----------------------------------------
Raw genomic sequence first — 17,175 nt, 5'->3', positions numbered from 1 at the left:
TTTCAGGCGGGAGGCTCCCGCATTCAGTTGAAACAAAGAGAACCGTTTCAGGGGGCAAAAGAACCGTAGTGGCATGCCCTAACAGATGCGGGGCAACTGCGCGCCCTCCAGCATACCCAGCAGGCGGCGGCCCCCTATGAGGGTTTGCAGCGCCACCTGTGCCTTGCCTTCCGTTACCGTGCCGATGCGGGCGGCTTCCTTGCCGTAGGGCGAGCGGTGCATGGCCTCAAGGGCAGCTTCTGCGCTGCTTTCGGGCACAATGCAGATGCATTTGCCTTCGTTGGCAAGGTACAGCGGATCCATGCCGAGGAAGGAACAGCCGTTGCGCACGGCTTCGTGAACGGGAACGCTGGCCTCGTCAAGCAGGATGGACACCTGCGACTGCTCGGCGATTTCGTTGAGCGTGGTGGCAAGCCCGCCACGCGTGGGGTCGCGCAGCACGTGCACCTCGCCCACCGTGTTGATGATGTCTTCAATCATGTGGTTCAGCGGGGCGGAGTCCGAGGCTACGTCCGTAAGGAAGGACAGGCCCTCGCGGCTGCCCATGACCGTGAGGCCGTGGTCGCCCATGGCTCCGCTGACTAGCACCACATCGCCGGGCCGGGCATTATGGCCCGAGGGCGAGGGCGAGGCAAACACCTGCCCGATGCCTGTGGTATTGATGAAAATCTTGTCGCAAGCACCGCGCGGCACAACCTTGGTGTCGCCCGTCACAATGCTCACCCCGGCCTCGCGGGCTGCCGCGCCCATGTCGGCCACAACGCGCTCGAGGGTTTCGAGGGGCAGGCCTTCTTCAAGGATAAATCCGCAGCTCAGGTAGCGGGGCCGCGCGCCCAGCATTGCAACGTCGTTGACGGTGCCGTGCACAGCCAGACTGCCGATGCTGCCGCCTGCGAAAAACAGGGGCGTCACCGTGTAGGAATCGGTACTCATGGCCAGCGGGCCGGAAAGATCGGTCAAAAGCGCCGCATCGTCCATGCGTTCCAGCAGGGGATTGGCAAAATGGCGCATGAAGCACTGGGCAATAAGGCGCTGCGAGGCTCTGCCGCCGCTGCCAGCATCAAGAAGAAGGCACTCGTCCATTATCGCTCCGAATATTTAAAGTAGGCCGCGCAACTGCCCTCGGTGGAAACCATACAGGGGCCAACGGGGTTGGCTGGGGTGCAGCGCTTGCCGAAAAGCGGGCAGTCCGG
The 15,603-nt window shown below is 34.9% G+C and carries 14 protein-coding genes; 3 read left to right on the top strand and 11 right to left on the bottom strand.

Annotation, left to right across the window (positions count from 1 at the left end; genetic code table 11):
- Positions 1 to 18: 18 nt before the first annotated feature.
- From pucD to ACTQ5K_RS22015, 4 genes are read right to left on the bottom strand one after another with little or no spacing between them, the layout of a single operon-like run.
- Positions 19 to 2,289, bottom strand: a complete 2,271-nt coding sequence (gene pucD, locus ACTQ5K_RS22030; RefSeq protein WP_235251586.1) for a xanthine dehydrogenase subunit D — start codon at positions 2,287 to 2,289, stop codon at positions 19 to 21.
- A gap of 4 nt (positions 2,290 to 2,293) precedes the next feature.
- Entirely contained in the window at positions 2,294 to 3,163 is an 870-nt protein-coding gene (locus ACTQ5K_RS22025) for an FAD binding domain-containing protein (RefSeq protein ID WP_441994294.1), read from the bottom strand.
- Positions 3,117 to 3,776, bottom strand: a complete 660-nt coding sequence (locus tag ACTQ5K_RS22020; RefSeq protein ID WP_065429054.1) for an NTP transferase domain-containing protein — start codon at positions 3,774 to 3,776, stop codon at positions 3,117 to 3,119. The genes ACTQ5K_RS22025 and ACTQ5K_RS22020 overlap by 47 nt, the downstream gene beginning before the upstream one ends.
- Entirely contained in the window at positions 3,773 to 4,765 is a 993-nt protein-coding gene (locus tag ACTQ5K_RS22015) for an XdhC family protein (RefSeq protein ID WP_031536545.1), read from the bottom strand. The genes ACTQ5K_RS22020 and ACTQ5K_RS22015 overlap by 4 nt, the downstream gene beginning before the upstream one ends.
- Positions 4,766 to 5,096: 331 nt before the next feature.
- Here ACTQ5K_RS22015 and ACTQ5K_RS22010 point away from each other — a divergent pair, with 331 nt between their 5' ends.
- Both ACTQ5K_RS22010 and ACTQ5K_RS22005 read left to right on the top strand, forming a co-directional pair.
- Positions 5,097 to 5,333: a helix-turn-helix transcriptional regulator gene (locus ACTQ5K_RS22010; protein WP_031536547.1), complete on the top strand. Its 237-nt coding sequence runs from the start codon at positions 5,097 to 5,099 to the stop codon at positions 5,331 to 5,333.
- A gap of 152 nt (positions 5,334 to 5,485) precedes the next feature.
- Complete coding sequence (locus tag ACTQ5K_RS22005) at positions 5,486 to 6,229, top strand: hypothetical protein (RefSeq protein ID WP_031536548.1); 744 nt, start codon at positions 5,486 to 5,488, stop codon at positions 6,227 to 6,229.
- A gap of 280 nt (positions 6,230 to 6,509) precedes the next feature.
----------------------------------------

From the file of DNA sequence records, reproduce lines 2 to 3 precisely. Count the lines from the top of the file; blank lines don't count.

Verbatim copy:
TTTCAGGCGGGAGGCTCCCGCATTCAGTTGAAACAAAGAGAACCGTTTCAGGGGGCAAAAGAACCGTAGTGGCATGCCCTAACAGATGCGGGGCAACTGCGCGCCCTCCAGCATACCCAGCAGGCGGCGGCCCCCTATGAGGGTTTGCAGCGCCACCTGTGCCTTGCCTTCCGTTACCGTGCCGATGCGGGCGGCTTCCTTGCCGTAGGGCGAGCGGTGCATGGCCTCAAGGGCAGCTTCTGCGCTGCTTTCGGGCACAATGCAGATGCATTTGCCTTCGTTGGCAAGGTACAGCGGATCCATGCCGAGGAAGGAACAGCCGTTGCGCACGGCTTCGTGAACGGGAACGCTGGCCTCGTCAAGCAGGATGGACACCTGCGACTGCTCGGCGATTTCGTTGAGCGTGGTGGCAAGCCCGCCACGCGTGGGGTCGCGCAGCACGTGCACCTCGCCCACCGTGTTGATGATGTCTTCAATCATGTGGTTCAGCGGGGCGGAGTCCGAGGCTACGTCCGTAAGGAAGGACAGGCCCTCGCGGCTGCCCATGACCGTGAGGCCGTGGTCGCCCATGGCTCCGCTGACTAGCACCACATCGCCGGGCCGGGCATTATGGCCCGAGGGCGAGGGCGAGGCAAACACCTGCCCGATGCCTGTGGTATTGATGAAAATCTTGTCGCAAGCACCGCGCGGCACAACCTTGGTGTCGCCCGTCACAATGCTCACCCCGGCCTCGCGGGCTGCCGCGCCCATGTCGGCCACAACGCGCTCGAGGGTTTCGAGGGGCAGGCCTTCTTCAAGGATAAATCCGCAGCTCAGGTAGCGGGGCCGCGCGCCCAGCATTGCAACGTCGTTGACGGTGCCGTGCACAGCCAGACTGCCGATGCTGCCGCCTGCGAAAAACAGGGGCGTCACCGTGTAGGAATCGGTACTCATGGCCAGCGGGCCGGAAAGATCGGTCAAAAGCGCCGCATCGTCCATGCGTTCCAGCAGGGGATTGGCAAAATGGCGCATGAAGCACTGGGCAATAAGGCGCTGCGAGGCTCTGCCGCCGCTGCCAGCATCAAGAAGAAGGCACTCGTCCATTATCGCTCCGAATATTTAAAGTAGGCCGCGCAACTGCCCTCGGTGGAAACCATACAGGGGCCAACGGGGTTGGCTGGGGTGCAGCGCTTGCCGAAAAGCGGGCAGTCCGG
The 15,603-nt window shown below is 34.9% G+C and carries 14 protein-coding genes; 3 read left to right on the top strand and 11 right to left on the bottom strand.